Harold and the Purple Crayon is the saddest book ever written, also the most transparent. It is either a book about a lost son or a book about every man. It begins with scribbles on the first page. We are entering the story on the other side of some unnamed conflict. Order has given way to chaos. Something has gone terribly wrong.
But then: stillness, as if suddenly removed from a world outside his control, into quite something else. Harold looks away to the night, turning a blind eye to the domestic disturbance behind. He is free. He can now escape into the world of unfettered creativity. The night is filled with endless possibilities. Harold has a crayon.
So Harold leaves home to follow the moon on a two-dimensional search for he knows not what. The world is a surface, a canvas for his self-expression. He has his pen of dominion, a life of perfect freedom of the will in the realm of infinite possibility. He begins by creating the ground beneath his feet and the light for his path. Naturally, it begins as a straight and narrow path, but eventually, and just as naturally, he wanders off. Now the night is following him.
Eventually, he needs a companion–for it is not good for man to be alone–and so begins expressing himself to find a suitable helpmate. But something foreign seems to be embedded in his memory, something that either looks nothing like him on the surface or quite like him beneath. We begin to see what has been lurking about in Harold’s heart. It is an image curiously familiar in modern Western culture, an artificial fruit tree protected by a very real monster.
He creates a monster to guard a secret tree but discovers that the monster has a mind of its own and is no respecter of persons. His creation drives him away in fear. He accidentally draws a great deluge but saves himself on a boat. It is still night.
Harold makes it to land. He is famished. So he listens to the voice of his appetites to instruct him in his need for nourishment. Harold lives on pie alone.
Turns out he’s got god-sized eyes but only a human-sized stomach. He is left with a surplus of sweets. The producer creates consumers. From the surface of things, you’d never imagine this entire economy were born of a lost little boy’s aimless appetites. It all seems much happier than hunger. Everyone smiles at the pies—of course they smile—because in Harold’s world everyone is starving.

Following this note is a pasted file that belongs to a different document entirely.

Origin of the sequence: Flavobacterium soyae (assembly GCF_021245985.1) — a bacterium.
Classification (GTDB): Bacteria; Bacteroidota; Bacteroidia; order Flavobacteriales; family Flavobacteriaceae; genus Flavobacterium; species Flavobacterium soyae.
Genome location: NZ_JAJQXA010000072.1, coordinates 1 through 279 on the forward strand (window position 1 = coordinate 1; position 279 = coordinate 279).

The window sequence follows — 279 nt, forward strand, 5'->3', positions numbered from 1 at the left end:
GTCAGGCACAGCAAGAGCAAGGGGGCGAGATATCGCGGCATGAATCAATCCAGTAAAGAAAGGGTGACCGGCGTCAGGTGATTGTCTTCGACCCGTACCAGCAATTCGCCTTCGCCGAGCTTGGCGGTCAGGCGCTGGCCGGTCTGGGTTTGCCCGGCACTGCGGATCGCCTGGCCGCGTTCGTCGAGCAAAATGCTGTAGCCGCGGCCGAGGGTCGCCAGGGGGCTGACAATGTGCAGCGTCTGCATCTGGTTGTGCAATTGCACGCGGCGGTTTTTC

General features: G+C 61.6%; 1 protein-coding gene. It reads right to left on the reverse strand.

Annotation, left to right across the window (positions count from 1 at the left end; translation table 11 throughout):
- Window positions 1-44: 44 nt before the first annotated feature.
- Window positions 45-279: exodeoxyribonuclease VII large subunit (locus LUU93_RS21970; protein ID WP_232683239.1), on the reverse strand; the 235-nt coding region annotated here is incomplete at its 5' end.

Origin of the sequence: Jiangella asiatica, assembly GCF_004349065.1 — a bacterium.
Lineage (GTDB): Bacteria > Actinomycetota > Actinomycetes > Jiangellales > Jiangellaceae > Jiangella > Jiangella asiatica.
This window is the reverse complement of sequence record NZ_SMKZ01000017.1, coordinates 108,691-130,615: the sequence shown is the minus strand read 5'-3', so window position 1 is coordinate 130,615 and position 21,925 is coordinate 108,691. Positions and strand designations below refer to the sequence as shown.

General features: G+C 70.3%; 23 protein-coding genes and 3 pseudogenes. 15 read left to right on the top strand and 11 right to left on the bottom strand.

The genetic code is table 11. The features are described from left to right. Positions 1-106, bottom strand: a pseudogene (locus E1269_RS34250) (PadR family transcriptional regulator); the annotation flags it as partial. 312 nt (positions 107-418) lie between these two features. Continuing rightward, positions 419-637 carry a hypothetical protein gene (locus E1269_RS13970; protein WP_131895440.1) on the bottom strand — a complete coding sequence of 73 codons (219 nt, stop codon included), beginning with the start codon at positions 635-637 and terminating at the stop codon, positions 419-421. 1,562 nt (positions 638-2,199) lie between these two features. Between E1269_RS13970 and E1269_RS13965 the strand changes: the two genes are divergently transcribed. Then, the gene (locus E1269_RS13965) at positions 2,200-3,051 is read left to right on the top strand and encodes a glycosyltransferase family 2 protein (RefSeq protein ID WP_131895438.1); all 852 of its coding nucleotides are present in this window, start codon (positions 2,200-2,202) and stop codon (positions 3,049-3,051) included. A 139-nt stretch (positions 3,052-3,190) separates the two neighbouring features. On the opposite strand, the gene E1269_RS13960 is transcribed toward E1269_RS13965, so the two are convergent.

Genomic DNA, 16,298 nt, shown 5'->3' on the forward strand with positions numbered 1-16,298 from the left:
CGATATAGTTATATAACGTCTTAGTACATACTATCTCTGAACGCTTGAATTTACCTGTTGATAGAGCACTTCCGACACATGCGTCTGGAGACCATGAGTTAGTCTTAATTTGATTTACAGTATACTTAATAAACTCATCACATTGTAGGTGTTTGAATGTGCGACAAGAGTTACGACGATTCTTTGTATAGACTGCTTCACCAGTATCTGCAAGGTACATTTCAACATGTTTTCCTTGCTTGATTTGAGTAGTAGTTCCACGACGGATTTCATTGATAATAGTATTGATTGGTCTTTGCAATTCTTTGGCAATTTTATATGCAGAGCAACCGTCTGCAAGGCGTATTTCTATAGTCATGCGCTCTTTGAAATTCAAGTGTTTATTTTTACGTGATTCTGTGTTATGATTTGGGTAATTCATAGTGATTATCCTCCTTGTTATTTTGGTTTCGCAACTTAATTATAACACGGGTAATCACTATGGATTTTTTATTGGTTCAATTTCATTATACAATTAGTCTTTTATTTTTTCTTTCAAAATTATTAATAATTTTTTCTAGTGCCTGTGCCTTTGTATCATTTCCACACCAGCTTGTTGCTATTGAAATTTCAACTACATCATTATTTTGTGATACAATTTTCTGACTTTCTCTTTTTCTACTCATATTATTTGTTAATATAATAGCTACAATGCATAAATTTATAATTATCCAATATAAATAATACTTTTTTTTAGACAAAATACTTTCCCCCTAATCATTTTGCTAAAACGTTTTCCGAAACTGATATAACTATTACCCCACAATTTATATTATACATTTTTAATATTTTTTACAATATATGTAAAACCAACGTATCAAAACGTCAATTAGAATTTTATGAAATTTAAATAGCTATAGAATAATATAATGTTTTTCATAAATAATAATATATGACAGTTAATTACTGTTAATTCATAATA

Harold feels sick. Maybe it was the pie, but it seems closer to the heart than the gut. He decides to start looking for home. He proceeds to draw a tower reaching the heavens. He now begins search for home. But his search never leads him to turn around, to go back, to regress and become like a child. His search leads him upward and onward. But a certain gravity eventually pulls him from the top of his tower back down to the surface. The height of his power turns out to reveal only how far he could fall.
But he saves himself again by making a balloon. He has defied nature itself floating first and now hovering over otherwise abysmal conditions.
With no ground beneath him, however, floating seemed hardly any different from falling. This caused him to wonder about things like motion and the position of his moon–and the source of its light. But he did not bother long with that thought and drew new ground to stand on. He then thought Why not make make a new home? He drew it exactly how he remembered it, but it was still foreign to him.
But he puts his hand to the plow again, except not the plow at all. He is now determined, now in the big building business. He has set out to realize new horizons with raw materials of mud, metal, and imagination. This new creation has been liberated from the creations of the farm, rather from a life of fighting with thistles and praying for rain.
He has still not once considered turning around. Even if home were behind him, there’s no reason to believe he could go back. Time doesn’t work that way, nor the human heart. He can no longer believe that the home he remembers in that latent longing is one he actually belongs to. It is infinite progress, not ancient memory, that must satisfy his eternal longing. So the cure for his aching existence must come by way of forgetting, for while ancient memory always seems to haunt every present moment, it still feels somehow more distant than the ubiquitously advertised future that is forever at our fingertips.
So Harold tries to give form to the haunted hole in his heart in order to create a home to belong to. He builds more windows, hoping against hope that he will discover through one the bedroom mirror hanging on the inside of his bedroom door at home. He builds an entire city. And in the saddest scene ever illustrated, an anxious little boy climbs his towers with crayon in hand making a kingdom of windows that only reveal the gaping hollow of his homesickness.